DOTmed Home MRI Oncology Ultrasound Molecular Imaging X-Ray Cardiology Health IT Business Affairs
News Home Parts & Service Operating Room CT Women's Health Proton Therapy Endoscopy HTMs Mobile Imaging
SEARCH
Current Location:
>
> This Story


Log in or Register to rate this News Story
Forward Printable StoryPrint Comment
advertisement

 

advertisement

 

Business Affairs Homepage

MDW aims to combat radiologist shortage with blockchain Connecting radiologists seeking volume to the facilities that need reading support

United Imaging Healthcare makes US debut at RSNA Bringing MR, CT, X-ray and PET/CT manufacturing to Houston

Dr. Hermann Requardt United Imaging Healthcare appoints senior scientific advisor

Dr. Jaewon Ryu Geisinger appoints interim president and CEO

Dr. Kent Thielen Mayo Clinic appoints CEO of its Florida operations; board of trustees names two new members

Medical charities do measurable good in the world A look at some organizations bringing goods and services where they are needed most

Mike Lobinsky EOS Imaging appoints new President North America

Merit Medical Systems closes acquisition of Cianna Medical Deal worth $135 million with possible additional incentivized payments

Clinical wearables – remaining competitive in an evolving market Insights from Ravi Kuppuraj, Business Leader of Connected Sensing Venture for Philips

Driving premium platform valuations for future growth The radiology M&A market is red hot, help investors see the value in your business

Study finds managerial discretion drives voluntary medical device recalls

by John W. Mitchell , Senior Correspondent
In a complicated behavioral dance of costs, physician feedback and managerial self-reflection, a recently published study found that voluntary medical device recall parameters appear to be driven mostly by individual judgment.

The authors linked these findings to the observation that the FDA does not explicitly specify how medical device companies should sort out such decisions. Also, the study found that physician action figures prominently into the medical device recall process.

Story Continues Below Advertisement

THE (LEADER) IN MEDICAL IMAGING TECHNOLOGY SINCE 1982. SALES-SERVICE-REPAIR

Special-Pricing Available on Medical Displays, Patient Monitors, Recorders, Printers, Media, Ultrasound Machines, and Cameras.This includes Top Brands such as SONY, BARCO, NDS, NEC, LG, EDAN, EIZO, ELO, FSN, PANASONIC, MITSUBISHI, OLYMPUS, & WIDE.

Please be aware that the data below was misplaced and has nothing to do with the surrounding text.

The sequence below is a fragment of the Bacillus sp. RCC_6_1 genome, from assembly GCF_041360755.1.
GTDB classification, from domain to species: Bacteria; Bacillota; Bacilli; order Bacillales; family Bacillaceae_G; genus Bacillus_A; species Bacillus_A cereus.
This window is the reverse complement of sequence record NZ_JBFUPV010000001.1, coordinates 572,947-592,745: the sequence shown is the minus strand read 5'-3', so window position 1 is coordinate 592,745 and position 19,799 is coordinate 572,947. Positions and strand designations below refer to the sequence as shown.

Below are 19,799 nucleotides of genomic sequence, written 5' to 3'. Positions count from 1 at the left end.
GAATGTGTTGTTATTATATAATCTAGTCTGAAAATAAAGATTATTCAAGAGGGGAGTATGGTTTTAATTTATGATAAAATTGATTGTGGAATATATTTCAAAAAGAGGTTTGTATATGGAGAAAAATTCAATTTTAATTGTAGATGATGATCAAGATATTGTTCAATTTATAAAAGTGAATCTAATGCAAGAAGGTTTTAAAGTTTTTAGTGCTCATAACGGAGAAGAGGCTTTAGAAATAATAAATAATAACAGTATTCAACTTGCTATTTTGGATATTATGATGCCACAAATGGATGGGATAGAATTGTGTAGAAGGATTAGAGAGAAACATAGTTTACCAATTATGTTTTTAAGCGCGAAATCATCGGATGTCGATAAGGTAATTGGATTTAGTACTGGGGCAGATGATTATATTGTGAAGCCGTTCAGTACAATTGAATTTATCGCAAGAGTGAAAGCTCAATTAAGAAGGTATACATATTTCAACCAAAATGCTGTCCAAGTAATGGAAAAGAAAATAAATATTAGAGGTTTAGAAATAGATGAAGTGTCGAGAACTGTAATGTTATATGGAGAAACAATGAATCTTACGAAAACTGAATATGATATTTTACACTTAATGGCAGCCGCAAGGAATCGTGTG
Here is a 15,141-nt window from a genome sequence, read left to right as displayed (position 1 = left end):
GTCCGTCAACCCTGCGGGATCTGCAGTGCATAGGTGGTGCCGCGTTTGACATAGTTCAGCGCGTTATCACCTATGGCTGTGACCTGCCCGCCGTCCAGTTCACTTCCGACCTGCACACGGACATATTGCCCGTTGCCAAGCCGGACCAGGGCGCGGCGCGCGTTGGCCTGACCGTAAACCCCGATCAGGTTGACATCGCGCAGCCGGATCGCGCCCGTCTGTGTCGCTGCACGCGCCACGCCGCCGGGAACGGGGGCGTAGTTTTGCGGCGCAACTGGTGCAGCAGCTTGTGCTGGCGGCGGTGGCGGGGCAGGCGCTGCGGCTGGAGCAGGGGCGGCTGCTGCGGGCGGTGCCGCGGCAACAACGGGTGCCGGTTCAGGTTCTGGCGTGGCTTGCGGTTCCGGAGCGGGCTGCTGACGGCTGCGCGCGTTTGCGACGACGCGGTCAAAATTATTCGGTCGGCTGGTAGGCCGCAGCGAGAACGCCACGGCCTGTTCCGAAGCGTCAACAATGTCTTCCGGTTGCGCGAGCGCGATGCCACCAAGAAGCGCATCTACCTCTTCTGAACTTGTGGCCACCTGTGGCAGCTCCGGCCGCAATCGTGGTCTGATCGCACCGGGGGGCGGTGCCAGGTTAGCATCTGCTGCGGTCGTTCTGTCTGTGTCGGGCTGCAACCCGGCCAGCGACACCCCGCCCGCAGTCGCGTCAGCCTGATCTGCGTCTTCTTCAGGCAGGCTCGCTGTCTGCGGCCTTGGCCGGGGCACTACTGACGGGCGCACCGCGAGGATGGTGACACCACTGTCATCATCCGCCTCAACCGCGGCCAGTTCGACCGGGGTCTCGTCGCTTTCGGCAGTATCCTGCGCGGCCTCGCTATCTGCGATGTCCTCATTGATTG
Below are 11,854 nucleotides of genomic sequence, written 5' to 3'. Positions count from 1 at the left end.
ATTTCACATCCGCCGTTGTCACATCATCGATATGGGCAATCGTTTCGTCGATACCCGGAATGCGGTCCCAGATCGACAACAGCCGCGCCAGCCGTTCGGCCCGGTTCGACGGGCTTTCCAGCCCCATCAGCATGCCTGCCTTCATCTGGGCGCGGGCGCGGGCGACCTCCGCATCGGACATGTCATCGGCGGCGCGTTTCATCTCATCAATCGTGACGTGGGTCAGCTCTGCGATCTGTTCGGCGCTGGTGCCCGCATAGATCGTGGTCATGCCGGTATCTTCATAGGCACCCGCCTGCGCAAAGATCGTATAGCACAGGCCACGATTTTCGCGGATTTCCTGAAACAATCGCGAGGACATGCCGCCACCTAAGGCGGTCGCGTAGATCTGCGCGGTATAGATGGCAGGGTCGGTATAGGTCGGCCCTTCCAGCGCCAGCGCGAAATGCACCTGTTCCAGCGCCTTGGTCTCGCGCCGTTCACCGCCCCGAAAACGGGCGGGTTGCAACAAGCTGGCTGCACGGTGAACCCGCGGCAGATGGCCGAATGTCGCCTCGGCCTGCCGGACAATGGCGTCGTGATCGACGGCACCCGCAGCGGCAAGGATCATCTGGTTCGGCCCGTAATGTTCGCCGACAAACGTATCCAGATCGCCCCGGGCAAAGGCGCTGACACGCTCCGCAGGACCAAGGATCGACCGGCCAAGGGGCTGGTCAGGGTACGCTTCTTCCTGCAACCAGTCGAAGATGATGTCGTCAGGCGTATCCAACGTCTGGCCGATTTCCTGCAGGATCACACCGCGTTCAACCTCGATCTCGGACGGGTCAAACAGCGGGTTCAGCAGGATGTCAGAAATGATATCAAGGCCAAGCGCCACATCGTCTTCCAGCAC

“Medical device industry managers are less likely to recall a defective device when the defect is detectable to physician customers before product use," said George Ball, Ph.D., assistant professor, Operations and Decision Technologies Department, Kelley School of Business, Indiana University (IU) told HCB News. “In other words, managers appear to trust the physician to screen out defective products, and not use them on patients, instead of the firm choosing to recall the products.”

Ball's interest is in the human behavior aspects of business, primarily related to his areas of expertise in product recall, lean manufacturing, and quality management. He said that because the issue of behavioral factors related to voluntary product recalls is "under-studied," the medical device sector was attractive for study. Medical device recalls can have a significant impact on a company’s finances, as well a manager’s career.

The study found that medical device managers who were “more reflective” and wanted to understand the root cause of factors suggesting a recall, tended to issue fewer recalls.

“We attribute this to the fact that highly reflective individuals tend to seek out more information before making decisions,” said Ball. “This tendency to seek out more information before recalling translates into a lower overall likelihood to recall.”

He added that it is important for managers in any industry to be cognizant of potential biases or factors that influence a product recall decision. But Ball stressed that perceived recall costs, perceived customer harm, and individual cognitive dispositions are factors that affect such decisions. According to a statement from IU, the FDA has expressed interest in applying the study findings to how the agency oversees medical device recalls.

“The more a firm can be made aware of these relationships, the better recall decisions they will hopefully make,” said Ball.

The study utilized interviews with 167 managers from a Fortune 500 medical device firm and a replication study with Amazon Mechanical Turk, an internet outsourcing market platform. The study was conducted in conjunctions with researchers at the University of Minnesota’s Carlson School of Management, and published in the recent issue of the Journal of Operations Management.

Back to HCB News
  Pages: 1

Business Affairs Homepage


You Must Be Logged In To Post A Comment

Advertise
Increase Your
Brand Awareness
Auctions + Private Sales
Get The
Best Price
Buy Equipment/Parts
Find The
Lowest Price
Daily News
Read The
Latest News
Directory
Browse All
DOTmed Users
Ethics on DOTmed
View Our
Ethics Program
Gold Parts Vendor Program
Receive PH
Requests
Gold Service Dealer Program
Receive RFP/PS
Requests
Healthcare Providers
See all
HCP Tools
Jobs/Training
Find/Fill
A Job
Parts Hunter +EasyPay
Get Parts
Quotes
Recently Certified
View Recently
Certified Users
Recently Rated
View Recently
Certified Users
Rental Central
Rent Equipment
For Less
Sell Equipment/Parts
Get The
Most Money
Service Technicians Forum
Find Help
And Advice
Simple RFP
Get Equipment
Quotes
Virtual Trade Show
Find Service
For Equipment
Access and use of this site is subject to the terms and conditions of our LEGAL NOTICE & PRIVACY NOTICE
Property of and Proprietary to DOTmed.com, Inc. Copyright ©2001-2018 DOTmed.com, Inc.
ALL RIGHTS RESERVED